price of underlying futures contracts are said to have intrinsic value. Put options with a strike price above the current price of the underlying futures contract also have intrinsic value. Intrinsic value is the difference between the underlying stocks price and the strike priceor the in-the-money portion of the options premium. So if a call options strike price is $25 and the underlying stocks market price is at $35, then the intrinsic value of the call option is $10. For a better understanding of intrinsic value, traders should look at what it means to be in the money, at the money, and out of the money. In the money. The Great Depression era song, Were in the Money is rumored to be a referral to this term, which means that options have achieved strike price. A call option is in the money if the strike price is below the price of the underlying futures. A put option is in the money if the strike price is above the price of the underlying futures. In-the-money options have positive intrinsic and time value. A September soybeans 600 call option is in the money if the underlying futures market is above 600. If the futures market is at 620, the option is in the money by 20 cents.

At the money. An option is at the money if the strike price is at the same price as the underlying futures, and only has time valueno intrinsic value. The same September soybeans 600 call option is at the money if the underlying futures market is at 600. Out of the money. Out of the money means an option would basically be worthless if it expired on the day in question. A call option is out of the money if the strike price is above the price of the underlying futures. A put option is out of the money if the strike price is below the price of the underlying futures. Out-of-the-money options also have no intrinsic value. The September soybeans 600 call option is out of the money if the underlying futures market is below 600. If the futures market is at 580, the option is out of the money by 20 cents.

For both the buyer and writer of a put, the breakeven point is also the same. And if the futures price is below break even, it means a profit for the buyer of a put option and a loss for the writer of the put option. Strike Price - Premium - Commission and Fees = Break Even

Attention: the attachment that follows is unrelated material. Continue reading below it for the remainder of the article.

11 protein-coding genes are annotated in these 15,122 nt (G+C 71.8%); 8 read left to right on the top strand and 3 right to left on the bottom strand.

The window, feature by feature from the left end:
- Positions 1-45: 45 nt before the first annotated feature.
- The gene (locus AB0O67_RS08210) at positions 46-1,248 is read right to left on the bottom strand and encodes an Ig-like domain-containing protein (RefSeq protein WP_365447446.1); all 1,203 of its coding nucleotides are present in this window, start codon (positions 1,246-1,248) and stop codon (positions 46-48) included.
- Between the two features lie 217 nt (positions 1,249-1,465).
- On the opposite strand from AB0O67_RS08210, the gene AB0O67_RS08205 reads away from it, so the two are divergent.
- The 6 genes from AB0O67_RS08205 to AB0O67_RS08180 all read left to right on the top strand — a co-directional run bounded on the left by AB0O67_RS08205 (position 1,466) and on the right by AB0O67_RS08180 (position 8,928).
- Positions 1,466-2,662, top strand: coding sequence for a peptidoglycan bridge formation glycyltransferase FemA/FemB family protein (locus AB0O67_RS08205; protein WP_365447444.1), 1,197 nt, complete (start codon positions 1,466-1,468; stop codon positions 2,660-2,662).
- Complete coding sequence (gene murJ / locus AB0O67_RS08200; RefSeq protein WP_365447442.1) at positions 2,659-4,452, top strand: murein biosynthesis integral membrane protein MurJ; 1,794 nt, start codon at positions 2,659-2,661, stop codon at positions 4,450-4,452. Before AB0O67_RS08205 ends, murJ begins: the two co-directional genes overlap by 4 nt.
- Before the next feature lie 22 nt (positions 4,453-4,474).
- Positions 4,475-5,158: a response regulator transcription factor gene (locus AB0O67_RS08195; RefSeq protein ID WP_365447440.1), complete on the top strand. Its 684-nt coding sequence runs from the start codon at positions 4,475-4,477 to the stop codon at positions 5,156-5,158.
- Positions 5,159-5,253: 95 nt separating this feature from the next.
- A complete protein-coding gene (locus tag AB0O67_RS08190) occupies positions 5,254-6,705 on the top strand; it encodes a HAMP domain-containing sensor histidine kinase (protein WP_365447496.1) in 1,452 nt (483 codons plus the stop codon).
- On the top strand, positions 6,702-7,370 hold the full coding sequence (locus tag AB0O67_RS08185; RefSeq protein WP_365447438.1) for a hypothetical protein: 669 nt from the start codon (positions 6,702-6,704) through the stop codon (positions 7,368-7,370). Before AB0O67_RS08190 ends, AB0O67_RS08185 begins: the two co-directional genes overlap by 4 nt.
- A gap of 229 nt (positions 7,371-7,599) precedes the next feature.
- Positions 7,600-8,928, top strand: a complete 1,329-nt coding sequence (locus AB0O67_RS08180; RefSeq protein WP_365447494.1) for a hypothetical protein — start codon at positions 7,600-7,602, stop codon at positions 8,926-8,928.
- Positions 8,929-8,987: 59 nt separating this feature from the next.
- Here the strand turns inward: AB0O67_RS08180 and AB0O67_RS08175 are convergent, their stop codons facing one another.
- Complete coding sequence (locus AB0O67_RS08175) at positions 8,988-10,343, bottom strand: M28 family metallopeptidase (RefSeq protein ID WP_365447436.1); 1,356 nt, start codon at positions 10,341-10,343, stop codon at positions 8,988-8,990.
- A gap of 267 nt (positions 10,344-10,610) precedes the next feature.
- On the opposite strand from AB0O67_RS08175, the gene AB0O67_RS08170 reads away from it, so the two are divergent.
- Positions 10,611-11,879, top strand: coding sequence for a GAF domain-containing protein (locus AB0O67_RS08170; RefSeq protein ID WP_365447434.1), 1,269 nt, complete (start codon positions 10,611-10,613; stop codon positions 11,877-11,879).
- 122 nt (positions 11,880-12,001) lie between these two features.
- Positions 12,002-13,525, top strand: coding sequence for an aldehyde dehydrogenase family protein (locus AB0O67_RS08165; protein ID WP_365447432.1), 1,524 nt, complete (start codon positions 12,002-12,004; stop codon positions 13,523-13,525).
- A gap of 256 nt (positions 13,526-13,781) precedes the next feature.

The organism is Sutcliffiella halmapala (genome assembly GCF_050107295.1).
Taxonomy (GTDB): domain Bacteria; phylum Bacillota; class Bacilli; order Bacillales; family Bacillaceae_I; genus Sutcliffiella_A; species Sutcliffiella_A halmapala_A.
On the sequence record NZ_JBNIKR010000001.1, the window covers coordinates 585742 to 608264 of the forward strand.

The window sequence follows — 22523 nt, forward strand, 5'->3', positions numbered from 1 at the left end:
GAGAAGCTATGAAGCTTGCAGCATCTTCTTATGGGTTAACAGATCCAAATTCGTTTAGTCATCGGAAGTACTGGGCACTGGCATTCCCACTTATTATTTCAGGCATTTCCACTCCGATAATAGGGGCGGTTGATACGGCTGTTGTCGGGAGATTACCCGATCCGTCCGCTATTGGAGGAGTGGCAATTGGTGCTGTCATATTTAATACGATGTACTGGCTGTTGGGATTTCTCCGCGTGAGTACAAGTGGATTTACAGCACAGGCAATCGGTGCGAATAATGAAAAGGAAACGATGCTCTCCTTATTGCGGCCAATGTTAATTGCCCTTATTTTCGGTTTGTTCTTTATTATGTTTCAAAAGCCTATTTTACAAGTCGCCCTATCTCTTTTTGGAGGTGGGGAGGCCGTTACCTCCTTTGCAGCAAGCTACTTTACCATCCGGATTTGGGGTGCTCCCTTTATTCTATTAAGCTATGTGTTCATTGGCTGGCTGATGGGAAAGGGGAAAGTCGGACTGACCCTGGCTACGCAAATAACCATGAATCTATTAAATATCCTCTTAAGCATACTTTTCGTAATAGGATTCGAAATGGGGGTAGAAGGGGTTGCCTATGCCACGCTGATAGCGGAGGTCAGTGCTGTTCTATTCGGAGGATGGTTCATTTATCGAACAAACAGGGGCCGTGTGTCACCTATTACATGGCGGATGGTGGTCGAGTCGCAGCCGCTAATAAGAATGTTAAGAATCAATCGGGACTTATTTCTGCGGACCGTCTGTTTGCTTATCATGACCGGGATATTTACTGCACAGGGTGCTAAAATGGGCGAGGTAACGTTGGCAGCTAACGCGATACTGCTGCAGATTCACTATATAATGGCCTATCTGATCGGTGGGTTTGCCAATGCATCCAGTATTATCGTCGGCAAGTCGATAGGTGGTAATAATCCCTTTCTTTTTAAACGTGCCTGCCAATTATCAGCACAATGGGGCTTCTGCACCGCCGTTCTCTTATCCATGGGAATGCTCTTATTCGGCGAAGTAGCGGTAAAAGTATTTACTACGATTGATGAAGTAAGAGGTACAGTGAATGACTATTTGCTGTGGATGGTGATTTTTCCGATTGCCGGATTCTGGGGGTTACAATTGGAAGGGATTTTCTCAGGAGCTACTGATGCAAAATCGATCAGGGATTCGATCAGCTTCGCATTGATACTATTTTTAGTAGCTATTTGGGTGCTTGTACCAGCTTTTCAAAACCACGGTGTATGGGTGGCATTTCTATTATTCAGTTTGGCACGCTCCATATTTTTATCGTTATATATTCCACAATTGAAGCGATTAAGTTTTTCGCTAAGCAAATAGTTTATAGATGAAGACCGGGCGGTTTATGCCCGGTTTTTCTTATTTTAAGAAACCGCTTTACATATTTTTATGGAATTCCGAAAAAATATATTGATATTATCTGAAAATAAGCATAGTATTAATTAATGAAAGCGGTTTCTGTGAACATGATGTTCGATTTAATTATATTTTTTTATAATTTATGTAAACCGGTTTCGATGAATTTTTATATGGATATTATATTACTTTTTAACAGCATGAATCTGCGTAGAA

Call Option In the money At the money Out of the money Futures > Strike Futures = Strike Futures < Strike

Put Option Futures < Strike Futures = Strike Futures > Strike

Options traders also look at the break-even point in their trading. Break even is the price at which an options cost is equal to the proceeds acquired by exercising the option. For both the buyer and writer of a call, the break even is the same. And if the futures price is above break even, it means a profit for the buyer of the call option and a loss for the writer of the call option: Strike Price + Premium + Commission and Fees = Break Even

Reading Options Quotes

Following is an EXAMPLE of what a typical option quotes chart looks like, as well as how to read it:
1 2 3 Strike
9700 8500

4 Open
28750 10

5 High
28750 10

6 Low
28750 10

7 Last
28750 10

8 Chg
-180300 5

9 Prev. Settle
209050 5

10 Open Interest
1 162

11 DTE
25 25

Type Symbol
Call Put ES Q8C970 ES Q8P850

1. Type: Calls and Puts. These give the holder a right, but not the obligation to buy (go long) or sell (go short) the underlying futures market at a stated price (the strike price), prior to option expiration. 2. Symbol: This includes the symbol for the commodity, the symbol for the expiration month, and the strike price. 3. Strike: The strike price (or exercise price) of an option. 4. Open: The price that the option opened at on the trading day. 5. High: Shows the highest price that the options traded at on this day.

6. Low: Shows the lowest price that the options traded at on this day. 7. Last: The most recent trading price for the option updated online several times an hour and in the newspaper daily. 8. Chg (Change): Change in the price of the option, compared to the previous days closing price. 9. Previous Settle: The closing price of the contracts for the previous day. 11. DTE (Date Till Expiration): Number of days until the expiration of this option.

Basic Options Trading Strategies

Options can provide traders with a lot of flexibility, with strategy options available for bearish, bullish or neutral market environments. In addition to these basic strategies of long calls, long puts, short calls, and short puts, there are many other more complex ones to choose fromwhich you can read about in our Options Strategy Guide.